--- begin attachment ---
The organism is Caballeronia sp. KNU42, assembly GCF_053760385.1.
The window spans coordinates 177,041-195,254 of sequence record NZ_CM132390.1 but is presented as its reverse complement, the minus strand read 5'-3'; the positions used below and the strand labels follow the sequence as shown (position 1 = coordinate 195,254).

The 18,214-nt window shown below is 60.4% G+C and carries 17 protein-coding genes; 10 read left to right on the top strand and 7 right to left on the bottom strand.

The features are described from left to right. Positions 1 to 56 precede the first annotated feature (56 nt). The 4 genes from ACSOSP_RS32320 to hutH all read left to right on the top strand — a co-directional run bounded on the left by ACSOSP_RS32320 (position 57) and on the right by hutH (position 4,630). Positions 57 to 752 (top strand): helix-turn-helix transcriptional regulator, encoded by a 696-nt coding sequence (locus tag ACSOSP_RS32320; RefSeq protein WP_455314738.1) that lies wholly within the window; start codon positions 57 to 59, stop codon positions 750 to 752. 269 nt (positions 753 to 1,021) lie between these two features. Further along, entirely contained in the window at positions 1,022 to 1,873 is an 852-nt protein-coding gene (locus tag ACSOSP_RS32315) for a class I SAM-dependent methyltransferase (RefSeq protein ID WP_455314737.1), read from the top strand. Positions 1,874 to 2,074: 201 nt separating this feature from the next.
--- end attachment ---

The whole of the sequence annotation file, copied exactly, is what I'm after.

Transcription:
The organism is Caballeronia sp. KNU42, assembly GCF_053760385.1.
The window spans coordinates 177,041-195,254 of sequence record NZ_CM132390.1 but is presented as its reverse complement, the minus strand read 5'-3'; the positions used below and the strand labels follow the sequence as shown (position 1 = coordinate 195,254).

The 18,214-nt window shown below is 60.4% G+C and carries 17 protein-coding genes; 10 read left to right on the top strand and 7 right to left on the bottom strand.

The features are described from left to right. Positions 1 to 56 precede the first annotated feature (56 nt). The 4 genes from ACSOSP_RS32320 to hutH all read left to right on the top strand — a co-directional run bounded on the left by ACSOSP_RS32320 (position 57) and on the right by hutH (position 4,630). Positions 57 to 752 (top strand): helix-turn-helix transcriptional regulator, encoded by a 696-nt coding sequence (locus tag ACSOSP_RS32320; RefSeq protein WP_455314738.1) that lies wholly within the window; start codon positions 57 to 59, stop codon positions 750 to 752. 269 nt (positions 753 to 1,021) lie between these two features. Further along, entirely contained in the window at positions 1,022 to 1,873 is an 852-nt protein-coding gene (locus tag ACSOSP_RS32315) for a class I SAM-dependent methyltransferase (RefSeq protein ID WP_455314737.1), read from the top strand. Positions 1,874 to 2,074: 201 nt separating this feature from the next.